Dear Garden Club,
It was great to see you and I wanted to follow up with how to care for your chive/herb penguin planters. I wanted to remind you that the planters do not have drain holes. So when you wet your planter, just use about 1/3 of the volume of the planter in water. If you already put in too much water, the solution (no pun intended) is quite simple: place your hand over the dirt and planter and turn upside down. The water should drain through your fingers while keeping the dirt inside*.
If you do poke holes in your planters, I recommend poking the holes on the sides (near the bottom) with a push pin. You shouldn’t need to water the planter for the 7-10 days it takes for the seeds to sprout if you wrap the planter in a plastic bag. The one you used to carry the planter home works well. Simply make sure the soil is thoroughly wet, wrap the entire container in the plastic bag, and leave for 7 days.
I wanted to take this time to not only wish you a happy weekend, but to forward you a few links. I also included an attachment for the 100th anniversary of the Master Gardeners. The event and parking is free.
Here are the links about Gardening–
Gardening in southern California:
Integrated pest management (i.e., minimizing dependence on pesticides):
And of course, a cartoon about gardening with family and kids:
While a home garden can substantially subsidize your food bill, it requires an enormous amount of work (or $$) at the beginning before you become efficient. My first year tomatoes were probably $50/tomato plant, but now in my 3rd growing season at the house, the only expense for tomatoes this year is water. It takes awhile to figure out which vegetables do well in your garden and which vegetables are better off being bought at the farmer’s market. The good which comes from gardening is of course, not only the food, but the sun exposure, being outdoors with Nature (even the Nature bits which wants to eat your garden down the stub), and peace from connection to the earth. It’s always fun to watch your child eat strawberries, broccoli or tomato at the source.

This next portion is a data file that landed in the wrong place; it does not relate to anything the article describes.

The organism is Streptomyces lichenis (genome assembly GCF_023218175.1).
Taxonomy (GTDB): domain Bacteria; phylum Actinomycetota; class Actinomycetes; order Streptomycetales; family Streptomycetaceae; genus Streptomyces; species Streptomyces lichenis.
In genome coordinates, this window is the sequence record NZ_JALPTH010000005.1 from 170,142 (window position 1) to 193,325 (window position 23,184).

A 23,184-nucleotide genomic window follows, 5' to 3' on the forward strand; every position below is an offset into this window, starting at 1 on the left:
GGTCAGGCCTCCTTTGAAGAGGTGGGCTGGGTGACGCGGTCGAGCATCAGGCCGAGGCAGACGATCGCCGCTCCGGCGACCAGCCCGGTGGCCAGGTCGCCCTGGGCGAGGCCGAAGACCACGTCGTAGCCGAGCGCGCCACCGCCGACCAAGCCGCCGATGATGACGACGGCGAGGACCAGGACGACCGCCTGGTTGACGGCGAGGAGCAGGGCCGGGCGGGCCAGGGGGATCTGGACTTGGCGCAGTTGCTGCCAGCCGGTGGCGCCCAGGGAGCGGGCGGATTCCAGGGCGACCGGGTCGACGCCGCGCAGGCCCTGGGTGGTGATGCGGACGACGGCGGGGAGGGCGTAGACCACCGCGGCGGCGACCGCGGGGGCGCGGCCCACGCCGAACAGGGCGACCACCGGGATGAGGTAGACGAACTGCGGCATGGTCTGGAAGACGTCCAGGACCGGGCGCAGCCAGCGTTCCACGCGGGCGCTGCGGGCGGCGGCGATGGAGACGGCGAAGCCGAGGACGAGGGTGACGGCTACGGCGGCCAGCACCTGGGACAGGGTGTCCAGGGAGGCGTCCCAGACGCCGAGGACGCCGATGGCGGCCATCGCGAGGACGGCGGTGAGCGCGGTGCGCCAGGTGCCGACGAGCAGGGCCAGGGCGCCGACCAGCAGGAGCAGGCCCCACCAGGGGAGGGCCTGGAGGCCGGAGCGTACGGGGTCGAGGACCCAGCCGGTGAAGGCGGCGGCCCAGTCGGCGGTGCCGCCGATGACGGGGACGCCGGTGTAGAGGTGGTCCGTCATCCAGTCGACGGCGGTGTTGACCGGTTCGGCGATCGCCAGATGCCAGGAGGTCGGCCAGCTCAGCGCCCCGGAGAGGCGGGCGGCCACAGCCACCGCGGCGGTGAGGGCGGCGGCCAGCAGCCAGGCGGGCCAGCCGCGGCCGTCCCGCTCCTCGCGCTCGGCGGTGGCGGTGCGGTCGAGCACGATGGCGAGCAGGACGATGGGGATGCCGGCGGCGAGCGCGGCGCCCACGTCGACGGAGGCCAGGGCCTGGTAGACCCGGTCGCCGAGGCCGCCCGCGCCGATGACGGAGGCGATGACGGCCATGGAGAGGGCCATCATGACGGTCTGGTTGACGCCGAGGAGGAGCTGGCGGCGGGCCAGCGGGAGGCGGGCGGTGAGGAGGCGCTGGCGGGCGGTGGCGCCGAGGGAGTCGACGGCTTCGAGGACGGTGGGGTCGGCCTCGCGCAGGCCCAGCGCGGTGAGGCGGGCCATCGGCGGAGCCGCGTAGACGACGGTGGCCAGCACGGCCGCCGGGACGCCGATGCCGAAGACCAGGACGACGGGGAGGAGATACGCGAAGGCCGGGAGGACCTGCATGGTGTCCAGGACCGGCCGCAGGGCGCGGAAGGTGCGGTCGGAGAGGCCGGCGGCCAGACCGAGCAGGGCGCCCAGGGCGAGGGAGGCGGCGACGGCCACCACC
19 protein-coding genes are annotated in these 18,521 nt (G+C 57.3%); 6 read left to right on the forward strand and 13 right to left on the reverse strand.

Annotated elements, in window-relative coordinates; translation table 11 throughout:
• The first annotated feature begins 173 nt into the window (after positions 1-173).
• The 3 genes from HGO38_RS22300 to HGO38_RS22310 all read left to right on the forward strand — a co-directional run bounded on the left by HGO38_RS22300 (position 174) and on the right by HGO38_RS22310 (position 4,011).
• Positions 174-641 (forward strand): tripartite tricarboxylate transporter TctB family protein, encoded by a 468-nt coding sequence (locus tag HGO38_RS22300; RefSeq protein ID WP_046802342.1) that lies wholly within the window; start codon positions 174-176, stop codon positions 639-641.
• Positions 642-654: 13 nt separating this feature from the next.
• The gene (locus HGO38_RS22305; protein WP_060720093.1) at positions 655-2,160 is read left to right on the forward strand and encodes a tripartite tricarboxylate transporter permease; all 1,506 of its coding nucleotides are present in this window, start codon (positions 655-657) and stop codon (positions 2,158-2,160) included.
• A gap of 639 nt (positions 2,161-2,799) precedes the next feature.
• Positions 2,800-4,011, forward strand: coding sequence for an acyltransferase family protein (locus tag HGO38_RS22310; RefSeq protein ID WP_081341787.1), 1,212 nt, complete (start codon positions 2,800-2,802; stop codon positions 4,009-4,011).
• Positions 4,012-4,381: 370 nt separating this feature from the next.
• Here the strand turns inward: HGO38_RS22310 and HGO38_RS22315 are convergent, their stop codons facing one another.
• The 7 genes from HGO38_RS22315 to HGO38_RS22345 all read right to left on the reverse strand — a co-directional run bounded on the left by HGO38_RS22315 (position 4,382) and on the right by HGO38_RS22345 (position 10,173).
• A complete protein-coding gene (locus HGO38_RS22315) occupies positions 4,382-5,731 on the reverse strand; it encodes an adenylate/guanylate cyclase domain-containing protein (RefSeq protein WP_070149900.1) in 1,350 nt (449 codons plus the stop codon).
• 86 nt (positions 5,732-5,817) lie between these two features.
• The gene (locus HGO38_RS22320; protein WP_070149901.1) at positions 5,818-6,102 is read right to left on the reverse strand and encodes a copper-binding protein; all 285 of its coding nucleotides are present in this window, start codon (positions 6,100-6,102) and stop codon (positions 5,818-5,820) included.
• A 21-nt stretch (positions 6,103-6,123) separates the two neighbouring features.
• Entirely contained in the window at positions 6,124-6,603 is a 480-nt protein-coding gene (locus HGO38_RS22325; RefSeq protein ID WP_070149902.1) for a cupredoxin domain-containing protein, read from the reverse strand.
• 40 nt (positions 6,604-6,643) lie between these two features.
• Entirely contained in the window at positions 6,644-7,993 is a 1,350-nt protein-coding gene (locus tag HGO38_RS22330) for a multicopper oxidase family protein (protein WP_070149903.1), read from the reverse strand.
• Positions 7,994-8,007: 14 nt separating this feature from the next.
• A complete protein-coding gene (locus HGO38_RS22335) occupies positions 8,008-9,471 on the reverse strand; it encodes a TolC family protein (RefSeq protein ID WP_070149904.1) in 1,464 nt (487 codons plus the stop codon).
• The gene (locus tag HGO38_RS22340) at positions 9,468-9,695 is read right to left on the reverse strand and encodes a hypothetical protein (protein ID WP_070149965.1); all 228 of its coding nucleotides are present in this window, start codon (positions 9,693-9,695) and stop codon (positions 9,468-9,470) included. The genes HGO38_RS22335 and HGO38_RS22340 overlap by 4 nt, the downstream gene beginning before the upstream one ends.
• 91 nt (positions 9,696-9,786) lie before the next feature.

There is no such thing as a black thumb, only the wrong conditions or giving up too early. The garden club can help you overcome both of those issues!
*The compost for your seeds is: Bu’s Biodynamic Compost. I’m a big fan of the compost.
**PLEASE tell me whether a project worked or if anything horrible went wrong. I do the projects alongside you, but it’s really useful for future repeating projects to know if something just absolutely doesn’t work so we can change it so it does work.